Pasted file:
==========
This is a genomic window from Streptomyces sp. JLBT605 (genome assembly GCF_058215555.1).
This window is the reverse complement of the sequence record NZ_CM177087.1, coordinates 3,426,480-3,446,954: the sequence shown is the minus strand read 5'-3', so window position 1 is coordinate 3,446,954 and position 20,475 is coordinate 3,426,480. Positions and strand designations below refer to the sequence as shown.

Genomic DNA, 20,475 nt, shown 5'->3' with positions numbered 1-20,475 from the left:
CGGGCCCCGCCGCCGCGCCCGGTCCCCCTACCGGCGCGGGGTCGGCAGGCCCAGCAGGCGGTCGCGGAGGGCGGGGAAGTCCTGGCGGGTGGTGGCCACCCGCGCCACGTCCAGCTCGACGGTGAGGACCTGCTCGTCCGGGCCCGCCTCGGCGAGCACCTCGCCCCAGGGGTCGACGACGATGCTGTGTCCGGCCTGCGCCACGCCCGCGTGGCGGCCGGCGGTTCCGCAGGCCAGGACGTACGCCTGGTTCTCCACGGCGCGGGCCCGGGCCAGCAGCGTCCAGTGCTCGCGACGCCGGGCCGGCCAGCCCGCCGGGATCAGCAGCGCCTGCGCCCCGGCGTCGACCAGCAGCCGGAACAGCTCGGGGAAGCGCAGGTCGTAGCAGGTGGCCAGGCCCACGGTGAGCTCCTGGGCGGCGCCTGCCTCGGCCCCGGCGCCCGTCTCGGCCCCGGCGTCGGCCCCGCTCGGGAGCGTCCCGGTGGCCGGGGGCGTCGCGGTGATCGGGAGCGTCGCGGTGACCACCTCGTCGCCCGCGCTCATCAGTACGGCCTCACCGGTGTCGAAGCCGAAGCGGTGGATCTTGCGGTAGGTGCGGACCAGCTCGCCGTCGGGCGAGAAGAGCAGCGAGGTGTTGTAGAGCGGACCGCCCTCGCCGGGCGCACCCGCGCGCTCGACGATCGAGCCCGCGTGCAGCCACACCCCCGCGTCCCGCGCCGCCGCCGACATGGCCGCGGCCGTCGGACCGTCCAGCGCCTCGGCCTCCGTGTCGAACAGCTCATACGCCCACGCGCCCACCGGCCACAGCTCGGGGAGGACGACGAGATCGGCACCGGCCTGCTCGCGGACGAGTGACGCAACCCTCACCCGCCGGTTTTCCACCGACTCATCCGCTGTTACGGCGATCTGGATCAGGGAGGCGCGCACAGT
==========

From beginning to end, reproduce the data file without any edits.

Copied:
This is a genomic window from Streptomyces sp. JLBT605 (genome assembly GCF_058215555.1).
This window is the reverse complement of the sequence record NZ_CM177087.1, coordinates 3,426,480-3,446,954: the sequence shown is the minus strand read 5'-3', so window position 1 is coordinate 3,446,954 and position 20,475 is coordinate 3,426,480. Positions and strand designations below refer to the sequence as shown.

Genomic DNA, 20,475 nt, shown 5'->3' with positions numbered 1-20,475 from the left:
CGGGCCCCGCCGCCGCGCCCGGTCCCCCTACCGGCGCGGGGTCGGCAGGCCCAGCAGGCGGTCGCGGAGGGCGGGGAAGTCCTGGCGGGTGGTGGCCACCCGCGCCACGTCCAGCTCGACGGTGAGGACCTGCTCGTCCGGGCCCGCCTCGGCGAGCACCTCGCCCCAGGGGTCGACGACGATGCTGTGTCCGGCCTGCGCCACGCCCGCGTGGCGGCCGGCGGTTCCGCAGGCCAGGACGTACGCCTGGTTCTCCACGGCGCGGGCCCGGGCCAGCAGCGTCCAGTGCTCGCGACGCCGGGCCGGCCAGCCCGCCGGGATCAGCAGCGCCTGCGCCCCGGCGTCGACCAGCAGCCGGAACAGCTCGGGGAAGCGCAGGTCGTAGCAGGTGGCCAGGCCCACGGTGAGCTCCTGGGCGGCGCCTGCCTCGGCCCCGGCGCCCGTCTCGGCCCCGGCGTCGGCCCCGCTCGGGAGCGTCCCGGTGGCCGGGGGCGTCGCGGTGATCGGGAGCGTCGCGGTGACCACCTCGTCGCCCGCGCTCATCAGTACGGCCTCACCGGTGTCGAAGCCGAAGCGGTGGATCTTGCGGTAGGTGCGGACCAGCTCGCCGTCGGGCGAGAAGAGCAGCGAGGTGTTGTAGAGCGGACCGCCCTCGCCGGGCGCACCCGCGCGCTCGACGATCGAGCCCGCGTGCAGCCACACCCCCGCGTCCCGCGCCGCCGCCGACATGGCCGCGGCCGTCGGACCGTCCAGCGCCTCGGCCTCCGTGTCGAACAGCTCATACGCCCACGCGCCCACCGGCCACAGCTCGGGGAGGACGACGAGATCGGCACCGGCCTGCTCGCGGACGAGTGACGCAACCCTCACCCGCCGGTTTTCCACCGACTCATCCGCTGTTACGGCGATCTGGATCAGGGAGGCGCGCACAGT